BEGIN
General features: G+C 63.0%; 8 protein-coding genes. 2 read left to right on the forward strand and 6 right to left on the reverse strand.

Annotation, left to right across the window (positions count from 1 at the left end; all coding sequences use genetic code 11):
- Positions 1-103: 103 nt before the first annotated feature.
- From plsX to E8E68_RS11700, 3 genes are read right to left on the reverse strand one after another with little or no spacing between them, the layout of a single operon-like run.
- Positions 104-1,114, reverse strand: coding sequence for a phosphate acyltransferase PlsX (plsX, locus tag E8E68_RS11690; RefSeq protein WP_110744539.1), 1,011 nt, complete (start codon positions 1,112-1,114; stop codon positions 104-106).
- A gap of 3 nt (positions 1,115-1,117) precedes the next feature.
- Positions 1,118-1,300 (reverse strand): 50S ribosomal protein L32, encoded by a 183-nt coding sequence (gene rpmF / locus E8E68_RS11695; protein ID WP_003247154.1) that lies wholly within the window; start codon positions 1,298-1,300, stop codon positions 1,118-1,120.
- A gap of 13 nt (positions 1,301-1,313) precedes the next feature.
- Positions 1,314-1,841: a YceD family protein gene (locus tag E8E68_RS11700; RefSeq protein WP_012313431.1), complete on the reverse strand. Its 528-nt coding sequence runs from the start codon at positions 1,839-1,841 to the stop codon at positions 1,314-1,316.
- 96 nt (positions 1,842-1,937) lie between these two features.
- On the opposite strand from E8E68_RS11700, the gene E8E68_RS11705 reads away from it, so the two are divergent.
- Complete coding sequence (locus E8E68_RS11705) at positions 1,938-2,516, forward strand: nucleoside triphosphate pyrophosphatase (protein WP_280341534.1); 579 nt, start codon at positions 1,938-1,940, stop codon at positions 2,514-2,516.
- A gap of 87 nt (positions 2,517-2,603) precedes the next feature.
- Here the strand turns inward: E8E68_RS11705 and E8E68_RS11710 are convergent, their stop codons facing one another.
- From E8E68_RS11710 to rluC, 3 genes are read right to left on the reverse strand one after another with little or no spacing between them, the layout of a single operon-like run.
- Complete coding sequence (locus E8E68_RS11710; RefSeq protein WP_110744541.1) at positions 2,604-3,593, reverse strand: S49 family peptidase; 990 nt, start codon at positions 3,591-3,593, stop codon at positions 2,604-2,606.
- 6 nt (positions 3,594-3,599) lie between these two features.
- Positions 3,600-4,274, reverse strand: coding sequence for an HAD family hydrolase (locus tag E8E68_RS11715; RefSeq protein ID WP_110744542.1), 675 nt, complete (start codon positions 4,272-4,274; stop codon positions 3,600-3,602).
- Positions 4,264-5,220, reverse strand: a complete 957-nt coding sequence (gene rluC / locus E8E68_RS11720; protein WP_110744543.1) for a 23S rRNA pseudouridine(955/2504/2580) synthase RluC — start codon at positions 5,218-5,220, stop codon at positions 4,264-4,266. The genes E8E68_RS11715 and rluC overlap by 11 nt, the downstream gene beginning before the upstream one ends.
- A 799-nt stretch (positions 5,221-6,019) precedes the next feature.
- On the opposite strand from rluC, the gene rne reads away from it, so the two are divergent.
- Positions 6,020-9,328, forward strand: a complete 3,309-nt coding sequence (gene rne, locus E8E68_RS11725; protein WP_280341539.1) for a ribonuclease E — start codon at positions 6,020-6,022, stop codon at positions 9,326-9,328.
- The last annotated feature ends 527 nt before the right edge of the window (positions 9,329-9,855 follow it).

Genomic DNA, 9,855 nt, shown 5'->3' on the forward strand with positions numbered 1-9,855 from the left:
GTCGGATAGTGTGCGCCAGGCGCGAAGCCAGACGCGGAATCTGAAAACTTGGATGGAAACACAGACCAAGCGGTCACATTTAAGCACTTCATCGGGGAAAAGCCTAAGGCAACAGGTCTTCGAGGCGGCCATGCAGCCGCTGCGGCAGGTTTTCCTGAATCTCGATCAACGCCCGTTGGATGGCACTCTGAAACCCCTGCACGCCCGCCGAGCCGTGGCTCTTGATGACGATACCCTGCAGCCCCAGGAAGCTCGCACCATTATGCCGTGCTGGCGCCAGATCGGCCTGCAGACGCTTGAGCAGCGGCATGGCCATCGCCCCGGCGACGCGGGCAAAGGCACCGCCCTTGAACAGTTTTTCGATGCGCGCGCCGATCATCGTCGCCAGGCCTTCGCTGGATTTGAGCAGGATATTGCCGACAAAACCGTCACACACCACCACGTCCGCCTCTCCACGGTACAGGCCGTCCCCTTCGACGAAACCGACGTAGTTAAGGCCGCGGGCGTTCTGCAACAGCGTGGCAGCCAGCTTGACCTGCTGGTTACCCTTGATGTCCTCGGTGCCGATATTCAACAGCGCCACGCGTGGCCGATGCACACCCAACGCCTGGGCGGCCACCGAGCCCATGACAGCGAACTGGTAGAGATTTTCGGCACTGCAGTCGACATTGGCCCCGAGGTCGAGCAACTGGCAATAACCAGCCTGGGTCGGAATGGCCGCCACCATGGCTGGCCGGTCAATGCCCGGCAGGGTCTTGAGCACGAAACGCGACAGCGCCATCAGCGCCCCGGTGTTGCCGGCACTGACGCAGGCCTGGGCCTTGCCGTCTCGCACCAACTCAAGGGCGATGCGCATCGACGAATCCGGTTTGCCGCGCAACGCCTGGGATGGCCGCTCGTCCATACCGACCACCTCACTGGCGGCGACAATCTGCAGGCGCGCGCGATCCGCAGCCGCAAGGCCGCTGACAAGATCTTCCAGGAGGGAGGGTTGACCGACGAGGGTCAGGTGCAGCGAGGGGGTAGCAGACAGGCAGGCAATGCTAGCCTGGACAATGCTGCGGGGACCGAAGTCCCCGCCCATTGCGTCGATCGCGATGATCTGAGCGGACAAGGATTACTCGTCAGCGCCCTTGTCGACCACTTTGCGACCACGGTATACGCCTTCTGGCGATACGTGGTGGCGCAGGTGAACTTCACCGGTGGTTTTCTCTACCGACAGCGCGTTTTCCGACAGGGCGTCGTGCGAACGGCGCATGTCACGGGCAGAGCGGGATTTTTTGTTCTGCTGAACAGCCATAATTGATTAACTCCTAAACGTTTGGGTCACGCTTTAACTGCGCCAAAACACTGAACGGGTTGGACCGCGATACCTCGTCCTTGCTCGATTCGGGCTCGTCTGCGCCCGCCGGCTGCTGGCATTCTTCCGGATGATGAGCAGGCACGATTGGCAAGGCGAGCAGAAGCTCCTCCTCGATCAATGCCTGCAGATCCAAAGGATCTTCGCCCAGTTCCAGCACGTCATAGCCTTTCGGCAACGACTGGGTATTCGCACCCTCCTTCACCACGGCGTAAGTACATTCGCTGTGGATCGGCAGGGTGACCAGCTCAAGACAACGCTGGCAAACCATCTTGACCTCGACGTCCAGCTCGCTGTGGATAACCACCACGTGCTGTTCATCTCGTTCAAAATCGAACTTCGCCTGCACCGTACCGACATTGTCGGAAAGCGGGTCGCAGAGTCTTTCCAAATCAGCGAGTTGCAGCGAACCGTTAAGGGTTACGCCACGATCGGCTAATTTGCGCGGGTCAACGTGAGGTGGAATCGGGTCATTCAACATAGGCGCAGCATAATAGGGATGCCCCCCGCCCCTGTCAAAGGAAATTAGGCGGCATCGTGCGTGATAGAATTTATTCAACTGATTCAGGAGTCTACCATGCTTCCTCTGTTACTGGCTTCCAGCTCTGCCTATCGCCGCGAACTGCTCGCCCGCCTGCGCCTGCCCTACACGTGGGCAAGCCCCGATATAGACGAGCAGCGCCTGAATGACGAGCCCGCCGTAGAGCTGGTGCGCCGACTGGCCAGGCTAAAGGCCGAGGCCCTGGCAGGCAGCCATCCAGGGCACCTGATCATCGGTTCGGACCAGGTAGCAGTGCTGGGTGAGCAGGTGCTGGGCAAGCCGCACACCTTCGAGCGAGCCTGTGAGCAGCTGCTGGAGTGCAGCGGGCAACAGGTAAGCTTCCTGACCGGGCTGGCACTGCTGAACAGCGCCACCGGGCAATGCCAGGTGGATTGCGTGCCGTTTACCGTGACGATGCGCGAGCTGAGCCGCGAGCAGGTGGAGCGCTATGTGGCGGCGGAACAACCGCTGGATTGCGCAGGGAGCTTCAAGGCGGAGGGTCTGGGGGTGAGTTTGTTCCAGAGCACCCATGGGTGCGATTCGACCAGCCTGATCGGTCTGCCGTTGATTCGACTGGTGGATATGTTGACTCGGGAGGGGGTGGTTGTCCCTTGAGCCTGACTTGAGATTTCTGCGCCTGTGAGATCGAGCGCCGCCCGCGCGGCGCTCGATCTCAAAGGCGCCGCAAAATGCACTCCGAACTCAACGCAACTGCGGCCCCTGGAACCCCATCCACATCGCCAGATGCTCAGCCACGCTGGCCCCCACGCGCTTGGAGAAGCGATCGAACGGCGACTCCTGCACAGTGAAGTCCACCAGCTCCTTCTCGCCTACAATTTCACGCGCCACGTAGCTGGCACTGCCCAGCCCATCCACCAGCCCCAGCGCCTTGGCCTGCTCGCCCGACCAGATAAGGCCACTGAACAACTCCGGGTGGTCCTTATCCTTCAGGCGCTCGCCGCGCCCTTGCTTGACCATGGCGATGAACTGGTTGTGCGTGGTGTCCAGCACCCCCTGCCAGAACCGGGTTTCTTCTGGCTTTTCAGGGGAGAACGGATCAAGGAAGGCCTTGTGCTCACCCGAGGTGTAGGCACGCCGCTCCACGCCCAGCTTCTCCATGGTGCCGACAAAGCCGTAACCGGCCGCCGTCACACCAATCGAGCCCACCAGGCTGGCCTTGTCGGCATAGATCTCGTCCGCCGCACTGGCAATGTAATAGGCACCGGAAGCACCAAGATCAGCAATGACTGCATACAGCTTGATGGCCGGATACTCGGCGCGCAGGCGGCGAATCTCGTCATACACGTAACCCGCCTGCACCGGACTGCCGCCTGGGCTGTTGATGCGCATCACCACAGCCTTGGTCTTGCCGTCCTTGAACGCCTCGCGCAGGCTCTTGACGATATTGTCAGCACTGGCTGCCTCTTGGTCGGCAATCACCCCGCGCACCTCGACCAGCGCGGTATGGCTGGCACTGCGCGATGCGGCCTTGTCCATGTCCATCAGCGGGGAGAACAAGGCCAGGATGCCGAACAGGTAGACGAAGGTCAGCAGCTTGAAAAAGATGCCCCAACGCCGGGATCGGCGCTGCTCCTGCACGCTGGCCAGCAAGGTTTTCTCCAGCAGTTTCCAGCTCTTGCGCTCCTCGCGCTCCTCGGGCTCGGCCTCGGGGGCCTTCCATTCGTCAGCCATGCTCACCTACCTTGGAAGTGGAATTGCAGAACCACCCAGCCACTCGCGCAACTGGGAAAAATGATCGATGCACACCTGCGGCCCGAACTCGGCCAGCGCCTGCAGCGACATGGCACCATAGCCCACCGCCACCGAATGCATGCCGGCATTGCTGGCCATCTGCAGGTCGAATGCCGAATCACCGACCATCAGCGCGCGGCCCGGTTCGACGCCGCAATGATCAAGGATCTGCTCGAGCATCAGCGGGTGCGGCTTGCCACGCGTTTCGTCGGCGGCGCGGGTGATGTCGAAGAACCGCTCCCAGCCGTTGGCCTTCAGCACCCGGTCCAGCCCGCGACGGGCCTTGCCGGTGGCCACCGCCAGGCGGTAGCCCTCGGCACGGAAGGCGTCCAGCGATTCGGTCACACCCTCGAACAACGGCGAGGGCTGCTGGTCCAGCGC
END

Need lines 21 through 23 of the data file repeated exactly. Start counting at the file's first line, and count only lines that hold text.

- On the opposite strand from rluC, the gene rne reads away from it, so the two are divergent.
- Positions 6,020-9,328, forward strand: a complete 3,309-nt coding sequence (gene rne, locus E8E68_RS11725; protein WP_280341539.1) for a ribonuclease E — start codon at positions 6,020-6,022, stop codon at positions 9,326-9,328.
- The last annotated feature ends 527 nt before the right edge of the window (positions 9,329-9,855 follow it).